As Mormon leaders seek to add more senior couples to their shrinking missionary force, they’re hoping that less will mean more: less time and expense, more missionaries.
The Church of Jesus Christ of Latter-day Saints has announced that, come September, retired couples will be able to serve international missions for as short as six months or as long as 23 months.
Until the change, missionaries serving outside their own country were required to devote at least 18 months to the assignment.
“We need many, many more senior couples,” LDS President Thomas S. Monson said during the church’s worldwide conference last October.
The shorter term reflects the flexibility already available to seniors serving in their own countries, who already have the option to fulfill six-, 12- or 18-month missions.
The new senior missionary policy comes as the church watches its missionary ranks thin from a high of 61,638 volunteers in 2002 to 52,483 last year. Senior missionaries usually make up about 7 percent of that total, according to David Stewart, author of The Law of the Harvest: Practical Principles of Effective Missionary Work.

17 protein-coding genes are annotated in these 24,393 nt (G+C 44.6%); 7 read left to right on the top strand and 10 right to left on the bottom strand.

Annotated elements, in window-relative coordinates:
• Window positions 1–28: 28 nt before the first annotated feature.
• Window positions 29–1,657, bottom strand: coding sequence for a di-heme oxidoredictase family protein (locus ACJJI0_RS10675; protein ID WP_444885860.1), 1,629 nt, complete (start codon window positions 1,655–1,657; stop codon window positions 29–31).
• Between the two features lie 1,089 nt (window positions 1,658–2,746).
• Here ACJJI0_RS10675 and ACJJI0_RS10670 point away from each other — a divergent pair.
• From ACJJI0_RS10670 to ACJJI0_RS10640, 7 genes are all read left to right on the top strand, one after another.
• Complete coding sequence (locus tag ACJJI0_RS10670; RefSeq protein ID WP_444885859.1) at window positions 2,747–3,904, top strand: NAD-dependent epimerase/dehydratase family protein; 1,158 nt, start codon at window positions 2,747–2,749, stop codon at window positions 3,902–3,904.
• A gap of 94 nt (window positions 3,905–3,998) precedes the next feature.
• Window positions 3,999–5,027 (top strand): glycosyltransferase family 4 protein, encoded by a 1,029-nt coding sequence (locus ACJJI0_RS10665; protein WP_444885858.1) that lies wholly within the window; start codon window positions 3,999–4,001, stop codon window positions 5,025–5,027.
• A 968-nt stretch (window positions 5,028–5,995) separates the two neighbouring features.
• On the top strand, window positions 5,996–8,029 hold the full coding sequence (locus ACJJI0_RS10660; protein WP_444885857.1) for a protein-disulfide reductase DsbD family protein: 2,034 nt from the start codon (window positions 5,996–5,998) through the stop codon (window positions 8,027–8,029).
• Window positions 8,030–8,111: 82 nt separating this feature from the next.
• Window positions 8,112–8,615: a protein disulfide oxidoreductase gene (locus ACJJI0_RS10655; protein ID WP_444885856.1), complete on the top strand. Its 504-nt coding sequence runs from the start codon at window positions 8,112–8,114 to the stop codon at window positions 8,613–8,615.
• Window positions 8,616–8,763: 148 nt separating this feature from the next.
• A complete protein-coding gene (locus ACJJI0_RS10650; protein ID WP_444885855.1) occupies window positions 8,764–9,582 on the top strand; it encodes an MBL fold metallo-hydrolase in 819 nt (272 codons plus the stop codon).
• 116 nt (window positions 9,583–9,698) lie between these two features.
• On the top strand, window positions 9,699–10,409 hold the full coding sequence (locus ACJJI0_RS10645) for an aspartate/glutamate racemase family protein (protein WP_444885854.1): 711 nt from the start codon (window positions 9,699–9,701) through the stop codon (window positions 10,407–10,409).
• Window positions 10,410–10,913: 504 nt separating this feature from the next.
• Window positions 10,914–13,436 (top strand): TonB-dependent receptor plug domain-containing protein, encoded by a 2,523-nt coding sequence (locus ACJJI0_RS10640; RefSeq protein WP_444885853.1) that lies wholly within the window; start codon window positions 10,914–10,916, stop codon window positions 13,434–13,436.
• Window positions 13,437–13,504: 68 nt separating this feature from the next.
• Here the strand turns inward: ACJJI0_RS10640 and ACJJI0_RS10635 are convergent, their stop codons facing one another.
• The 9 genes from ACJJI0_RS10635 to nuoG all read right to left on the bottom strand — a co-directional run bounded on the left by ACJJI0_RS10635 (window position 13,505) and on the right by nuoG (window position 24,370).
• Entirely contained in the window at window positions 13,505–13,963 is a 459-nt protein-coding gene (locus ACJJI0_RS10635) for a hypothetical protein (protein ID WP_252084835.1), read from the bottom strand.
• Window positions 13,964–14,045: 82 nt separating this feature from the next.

Stewart believes the push for more senior couples could be aimed at increasing the number of missions by boosting LDS leadership in countries with little or no Mormon presence.
The decline in missionaries, observers say, is most often attributed to the decreasing size of Mormon families and higher standards to qualify for service associated with the church’s “raising the bar” initiative.
With the help of its new senior missionary policy, the church hopes “to encourage more couples to serve full-time missions and to improve their missionary experience,” according to a press release.
The announcement also changed how much senior missionaries must pay for overseas housing. Instead of footing the entire bill, senior couples now will have their lodging expenses capped at $1,400 a month, no matter where they serve.
Kent Broadhead, who served an 18-month senior mission to Malaysia with his now-deceased wife, believes the new, more flexible approach will appeal to prospective missionaries.
“I really think that you’ll get a volunteer for six (months) that you would not for 18 or 23,” he said.
For his part, though, Broadhead said that if he were able, he would have preferred to have served closer to two years. “There were times that we, if we were five years younger, would have been happy to stay those extra five months.”
Chase Hall writes for “The Salt Lake Tribune.”